Can you describe, maybe in pseudo code, what you’re trying to do? We can better help suggest options if you have some examples of things that you think should work but don’t.

The Hail 0.1 code was from ChatGPT. I will avoid running code per-chromosome, thanks for the tip.

I am ultimately aiming to remove all flagged variants (per the filter field). I then want to do “variant_qc”, and then filter out variants not meeting additional metrics. I will also filter out around 550 samples using “filter_samples” but I believe my code is working for that.

1 Like

Alright, that seems reasonable and filter_variants should do the trick. I recommend reading the data model explainer for VDS. The key thing to keep in mind is that the variant data doesn’t hold any reference information and you can’t assume that every sample without a variant call is homref: some could be low quality “no calls”.

Converting from the sparse VDS representation to the dense MatrixTable representation (which is what to_dense_mt does) is expensive. If it’s possible to start your analysis from the smaller, dense, pre-filtered datasets you’ll have a much easier time (and you can use PLINK without any Hail at all!) because AoU already did the expensive densification for you.

How about converting to the merged_sparse_mt? There is unfortunately no way around this conversion for my analyses.

You probably don’t want that representation. It preserves the VDS/SVCR sparse representation but using a single underlying matrix table rather than two. We developed that format for gnomAD v3 before we discovered/developed the VDS format. It’s mostly useful for gnomAD team who already have some code written to use that format. That format is a bit less efficient to analyze than the VDS format.

to_dense_mt is the only way to get a dense matrix of genotypes.

Great, thanks!

Could you please explain why you would not want to do it by chromosome? I looked at another post that suggested that the cost scales by variants, so theoretically the cost for doing each chromosome separately would be the same as all together.

@jwillett Sure! The high-level answer is that it saves you unnecessary work and glue code with basically no downside.

The time (ergo cost of core-hours) should be roughly the same. The bulk of the cost is processing the genotype data or variant metadata and that work is indeed cleanly partition-able.

I recommend against writing per-partition code because, in every case I have seen thus far, people run exactly the same code for every autosome. If the code is the same, there’s no benefit to separately processing each chromosome, but there are costs:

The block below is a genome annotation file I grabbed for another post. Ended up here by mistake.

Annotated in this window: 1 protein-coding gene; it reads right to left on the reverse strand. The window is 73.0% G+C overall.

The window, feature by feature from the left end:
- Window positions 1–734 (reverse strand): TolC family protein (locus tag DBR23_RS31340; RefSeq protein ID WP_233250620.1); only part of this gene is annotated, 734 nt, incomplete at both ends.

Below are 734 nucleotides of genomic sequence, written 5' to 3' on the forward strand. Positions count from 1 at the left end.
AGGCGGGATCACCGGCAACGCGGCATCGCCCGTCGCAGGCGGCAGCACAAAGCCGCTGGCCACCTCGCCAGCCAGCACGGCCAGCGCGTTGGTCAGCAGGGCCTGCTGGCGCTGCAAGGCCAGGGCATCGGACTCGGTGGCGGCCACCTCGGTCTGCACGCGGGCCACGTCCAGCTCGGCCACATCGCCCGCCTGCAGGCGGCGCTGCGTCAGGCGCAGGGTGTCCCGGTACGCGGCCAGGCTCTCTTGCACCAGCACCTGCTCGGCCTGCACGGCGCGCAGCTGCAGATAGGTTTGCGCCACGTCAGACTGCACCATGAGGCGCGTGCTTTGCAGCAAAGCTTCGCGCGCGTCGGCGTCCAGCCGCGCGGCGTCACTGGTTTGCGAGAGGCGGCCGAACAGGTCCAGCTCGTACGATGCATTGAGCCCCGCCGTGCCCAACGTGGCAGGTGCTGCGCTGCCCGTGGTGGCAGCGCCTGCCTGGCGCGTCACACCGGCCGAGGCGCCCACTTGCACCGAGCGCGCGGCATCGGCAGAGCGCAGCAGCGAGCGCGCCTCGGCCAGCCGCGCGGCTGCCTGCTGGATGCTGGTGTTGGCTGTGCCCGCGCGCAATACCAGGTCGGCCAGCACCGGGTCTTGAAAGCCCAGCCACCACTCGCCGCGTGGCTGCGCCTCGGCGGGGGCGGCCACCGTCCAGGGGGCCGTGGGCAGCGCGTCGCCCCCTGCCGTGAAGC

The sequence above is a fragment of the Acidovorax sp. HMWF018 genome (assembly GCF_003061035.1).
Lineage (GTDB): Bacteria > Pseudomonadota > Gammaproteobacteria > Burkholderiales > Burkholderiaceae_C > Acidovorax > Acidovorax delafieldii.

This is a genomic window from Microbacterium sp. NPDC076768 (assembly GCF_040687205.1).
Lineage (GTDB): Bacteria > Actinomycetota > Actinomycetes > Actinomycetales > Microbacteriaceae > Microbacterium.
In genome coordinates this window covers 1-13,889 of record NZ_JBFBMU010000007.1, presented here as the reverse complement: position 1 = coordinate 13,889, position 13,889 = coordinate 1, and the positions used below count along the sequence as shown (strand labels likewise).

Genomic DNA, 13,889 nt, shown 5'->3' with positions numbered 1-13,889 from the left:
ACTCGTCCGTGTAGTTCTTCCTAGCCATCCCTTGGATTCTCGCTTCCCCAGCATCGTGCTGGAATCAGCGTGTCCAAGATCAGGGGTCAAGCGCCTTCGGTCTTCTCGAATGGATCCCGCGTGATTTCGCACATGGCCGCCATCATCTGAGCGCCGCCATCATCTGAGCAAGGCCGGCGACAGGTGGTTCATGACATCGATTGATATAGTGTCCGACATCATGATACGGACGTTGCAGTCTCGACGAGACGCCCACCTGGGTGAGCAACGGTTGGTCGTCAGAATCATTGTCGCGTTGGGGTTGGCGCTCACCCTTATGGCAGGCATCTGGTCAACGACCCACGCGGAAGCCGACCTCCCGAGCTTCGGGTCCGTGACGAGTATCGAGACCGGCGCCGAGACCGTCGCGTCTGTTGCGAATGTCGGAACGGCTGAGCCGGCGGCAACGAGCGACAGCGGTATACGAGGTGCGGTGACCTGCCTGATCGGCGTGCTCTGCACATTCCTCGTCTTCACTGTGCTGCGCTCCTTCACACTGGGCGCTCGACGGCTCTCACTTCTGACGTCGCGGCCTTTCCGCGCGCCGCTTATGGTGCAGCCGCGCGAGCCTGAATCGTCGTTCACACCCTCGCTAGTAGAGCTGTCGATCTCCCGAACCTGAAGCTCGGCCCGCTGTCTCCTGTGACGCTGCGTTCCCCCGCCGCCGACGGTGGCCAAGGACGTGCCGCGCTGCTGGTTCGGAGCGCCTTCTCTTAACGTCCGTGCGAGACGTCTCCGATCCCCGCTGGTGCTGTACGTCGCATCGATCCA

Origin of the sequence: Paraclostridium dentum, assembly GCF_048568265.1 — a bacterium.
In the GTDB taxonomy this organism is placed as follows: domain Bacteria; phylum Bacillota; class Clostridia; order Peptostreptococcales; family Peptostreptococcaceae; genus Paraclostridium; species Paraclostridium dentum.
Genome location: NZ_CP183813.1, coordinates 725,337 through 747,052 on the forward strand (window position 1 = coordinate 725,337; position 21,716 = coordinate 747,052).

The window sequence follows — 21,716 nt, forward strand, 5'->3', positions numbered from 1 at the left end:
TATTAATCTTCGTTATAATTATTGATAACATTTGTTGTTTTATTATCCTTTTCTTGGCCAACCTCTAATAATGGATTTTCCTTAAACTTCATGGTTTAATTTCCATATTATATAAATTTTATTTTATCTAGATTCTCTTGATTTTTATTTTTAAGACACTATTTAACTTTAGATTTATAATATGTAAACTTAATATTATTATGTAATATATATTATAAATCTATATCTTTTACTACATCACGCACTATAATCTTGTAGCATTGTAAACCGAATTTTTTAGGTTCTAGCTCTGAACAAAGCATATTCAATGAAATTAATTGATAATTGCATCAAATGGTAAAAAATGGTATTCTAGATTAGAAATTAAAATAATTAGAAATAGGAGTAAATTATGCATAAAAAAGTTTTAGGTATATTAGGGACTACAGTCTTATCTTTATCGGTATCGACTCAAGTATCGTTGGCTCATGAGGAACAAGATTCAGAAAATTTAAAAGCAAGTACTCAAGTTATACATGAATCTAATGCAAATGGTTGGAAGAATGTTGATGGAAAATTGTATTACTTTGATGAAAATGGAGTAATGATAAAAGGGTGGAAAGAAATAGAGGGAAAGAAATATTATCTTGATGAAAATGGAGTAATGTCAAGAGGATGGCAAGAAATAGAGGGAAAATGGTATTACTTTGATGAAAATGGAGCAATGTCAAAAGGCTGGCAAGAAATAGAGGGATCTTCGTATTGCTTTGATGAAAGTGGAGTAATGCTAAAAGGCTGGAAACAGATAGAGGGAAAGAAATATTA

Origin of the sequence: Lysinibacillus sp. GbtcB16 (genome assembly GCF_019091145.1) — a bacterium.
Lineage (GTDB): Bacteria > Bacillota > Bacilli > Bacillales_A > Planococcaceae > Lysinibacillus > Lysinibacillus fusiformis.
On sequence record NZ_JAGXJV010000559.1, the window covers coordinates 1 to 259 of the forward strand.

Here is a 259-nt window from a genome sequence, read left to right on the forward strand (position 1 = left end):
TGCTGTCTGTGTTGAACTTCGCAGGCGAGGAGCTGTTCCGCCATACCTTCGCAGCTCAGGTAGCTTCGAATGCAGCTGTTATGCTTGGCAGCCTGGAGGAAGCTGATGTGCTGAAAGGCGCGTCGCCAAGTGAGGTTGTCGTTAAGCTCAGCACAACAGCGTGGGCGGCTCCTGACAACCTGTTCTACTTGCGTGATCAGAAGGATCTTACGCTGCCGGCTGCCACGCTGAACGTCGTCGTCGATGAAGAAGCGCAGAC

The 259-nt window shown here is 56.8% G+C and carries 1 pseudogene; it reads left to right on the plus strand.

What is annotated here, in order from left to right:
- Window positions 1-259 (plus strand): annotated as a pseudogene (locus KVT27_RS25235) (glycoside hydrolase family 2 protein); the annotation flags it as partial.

1. Each execution requires some “driver-side” time to orchestrate this work. You have to wait for this 22 times instead of once.
  2. For operations which aggregate across the entire dataset, you must manually combine the per-chromosome results. This is a source of bugs, particularly when your aggregations become more complex. For a simple example, consider counting per-sample, the number of hets, hom-refs, and hom-alts. The aggregate_cols command will produce a dictionary for each sample. You have to write some glue code which loops over the list of lists of dictionaries and sums each sample’s dictionary across chromosomes. That code already exists inside Hail and has been extensively tested.
  3. Similarly to (2), if you want to use variants from many chromosomes as the input to a PCA or other linear algebraic operation, you have to write glue code to stitch together the 22 autosomes. If your dataset is stored as one matrix table, you can just use the glue code that already exists inside Hail.

Finally, if you ever need to do per-chromosome work, it’s still trivial to do that on a combined matrix table:

for chr in chromosomes:
    chr_mt = mt.filter_rows( == chr)

Hail recognizes that you’re filtering on the primary key of the dataset (the locus and the alleles). It generates a query plan which will only read the partitions that contain data from this chromosome. The runtime & cost should be indistinguishable from reading from a single chromosome matrix table.

I’ll be doing GWAS, ultimately merging bgen files for this. I’ll proceed with this then for all chromosomes. I ran it on a single chromosome thus far to validate my pipeline. Thanks for answering all my questions!

1 Like